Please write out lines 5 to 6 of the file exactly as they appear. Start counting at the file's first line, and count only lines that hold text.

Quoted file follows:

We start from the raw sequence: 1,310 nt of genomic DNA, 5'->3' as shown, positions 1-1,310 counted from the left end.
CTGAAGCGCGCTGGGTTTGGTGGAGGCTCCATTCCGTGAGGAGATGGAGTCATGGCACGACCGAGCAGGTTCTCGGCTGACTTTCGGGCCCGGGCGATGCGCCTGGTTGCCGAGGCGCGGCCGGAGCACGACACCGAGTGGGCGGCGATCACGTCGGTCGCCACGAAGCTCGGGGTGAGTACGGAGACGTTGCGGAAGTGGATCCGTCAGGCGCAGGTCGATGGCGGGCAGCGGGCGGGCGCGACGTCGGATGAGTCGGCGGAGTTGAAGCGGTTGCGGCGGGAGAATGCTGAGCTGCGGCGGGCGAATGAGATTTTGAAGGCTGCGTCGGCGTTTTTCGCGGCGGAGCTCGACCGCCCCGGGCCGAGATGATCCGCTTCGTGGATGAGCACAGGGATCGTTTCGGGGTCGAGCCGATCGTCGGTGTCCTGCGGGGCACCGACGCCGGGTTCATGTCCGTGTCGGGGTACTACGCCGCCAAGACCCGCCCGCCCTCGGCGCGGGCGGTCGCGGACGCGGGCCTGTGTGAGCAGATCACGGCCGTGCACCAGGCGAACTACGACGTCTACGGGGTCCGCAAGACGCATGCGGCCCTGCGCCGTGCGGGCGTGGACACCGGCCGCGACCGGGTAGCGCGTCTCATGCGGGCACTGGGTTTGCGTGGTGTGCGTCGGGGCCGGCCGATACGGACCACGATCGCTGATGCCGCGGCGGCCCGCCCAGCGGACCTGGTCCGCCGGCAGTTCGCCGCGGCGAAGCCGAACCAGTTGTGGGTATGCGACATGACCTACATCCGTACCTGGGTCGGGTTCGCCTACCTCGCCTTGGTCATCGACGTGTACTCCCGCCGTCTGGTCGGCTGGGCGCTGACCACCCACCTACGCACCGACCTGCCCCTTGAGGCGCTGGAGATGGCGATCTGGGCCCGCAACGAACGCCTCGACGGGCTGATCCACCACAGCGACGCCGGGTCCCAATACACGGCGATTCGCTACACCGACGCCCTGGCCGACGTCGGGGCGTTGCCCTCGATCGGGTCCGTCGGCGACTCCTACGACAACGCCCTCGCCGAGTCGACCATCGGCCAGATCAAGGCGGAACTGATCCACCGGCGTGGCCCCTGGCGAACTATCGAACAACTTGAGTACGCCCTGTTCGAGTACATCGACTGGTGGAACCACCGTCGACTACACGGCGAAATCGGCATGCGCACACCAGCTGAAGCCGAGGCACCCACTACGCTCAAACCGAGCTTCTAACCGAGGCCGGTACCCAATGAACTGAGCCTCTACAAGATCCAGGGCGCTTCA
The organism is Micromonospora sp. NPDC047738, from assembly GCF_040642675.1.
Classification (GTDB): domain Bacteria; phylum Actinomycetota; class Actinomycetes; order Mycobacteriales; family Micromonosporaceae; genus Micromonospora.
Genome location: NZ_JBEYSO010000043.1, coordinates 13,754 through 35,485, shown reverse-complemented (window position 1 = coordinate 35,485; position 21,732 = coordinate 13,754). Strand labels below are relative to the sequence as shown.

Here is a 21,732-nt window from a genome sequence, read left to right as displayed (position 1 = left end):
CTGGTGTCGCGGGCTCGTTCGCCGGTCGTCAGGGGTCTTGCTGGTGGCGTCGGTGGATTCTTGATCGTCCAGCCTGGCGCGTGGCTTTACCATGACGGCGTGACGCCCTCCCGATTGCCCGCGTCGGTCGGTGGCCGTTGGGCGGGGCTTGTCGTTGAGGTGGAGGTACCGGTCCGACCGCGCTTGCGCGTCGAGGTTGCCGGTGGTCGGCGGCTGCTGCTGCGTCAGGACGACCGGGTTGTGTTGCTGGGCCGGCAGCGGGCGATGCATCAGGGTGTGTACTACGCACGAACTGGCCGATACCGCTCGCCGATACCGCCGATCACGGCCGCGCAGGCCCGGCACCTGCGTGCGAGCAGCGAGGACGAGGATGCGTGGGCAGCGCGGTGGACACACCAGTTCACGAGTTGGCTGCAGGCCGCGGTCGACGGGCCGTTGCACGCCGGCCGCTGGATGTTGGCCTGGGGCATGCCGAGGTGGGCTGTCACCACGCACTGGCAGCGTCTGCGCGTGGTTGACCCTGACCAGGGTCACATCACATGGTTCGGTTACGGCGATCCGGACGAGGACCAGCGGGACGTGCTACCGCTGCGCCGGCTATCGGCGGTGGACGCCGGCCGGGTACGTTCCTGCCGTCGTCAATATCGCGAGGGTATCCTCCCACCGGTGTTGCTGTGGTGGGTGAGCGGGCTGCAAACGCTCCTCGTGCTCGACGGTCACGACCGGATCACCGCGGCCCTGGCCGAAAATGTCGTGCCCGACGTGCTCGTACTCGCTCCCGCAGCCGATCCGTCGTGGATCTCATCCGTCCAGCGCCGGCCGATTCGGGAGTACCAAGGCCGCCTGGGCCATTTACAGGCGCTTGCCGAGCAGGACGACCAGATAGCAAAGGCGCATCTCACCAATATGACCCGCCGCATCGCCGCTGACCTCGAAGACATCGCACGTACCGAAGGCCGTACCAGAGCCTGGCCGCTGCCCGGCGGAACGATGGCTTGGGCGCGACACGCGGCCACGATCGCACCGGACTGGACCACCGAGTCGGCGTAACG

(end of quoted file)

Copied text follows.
Genome location: NZ_JBEYSO010000043.1, coordinates 13,754 through 35,485, shown reverse-complemented (window position 1 = coordinate 35,485; position 21,732 = coordinate 13,754). Strand labels below are relative to the sequence as shown.

Here is a 21,732-nt window from a genome sequence, read left to right as displayed (position 1 = left end):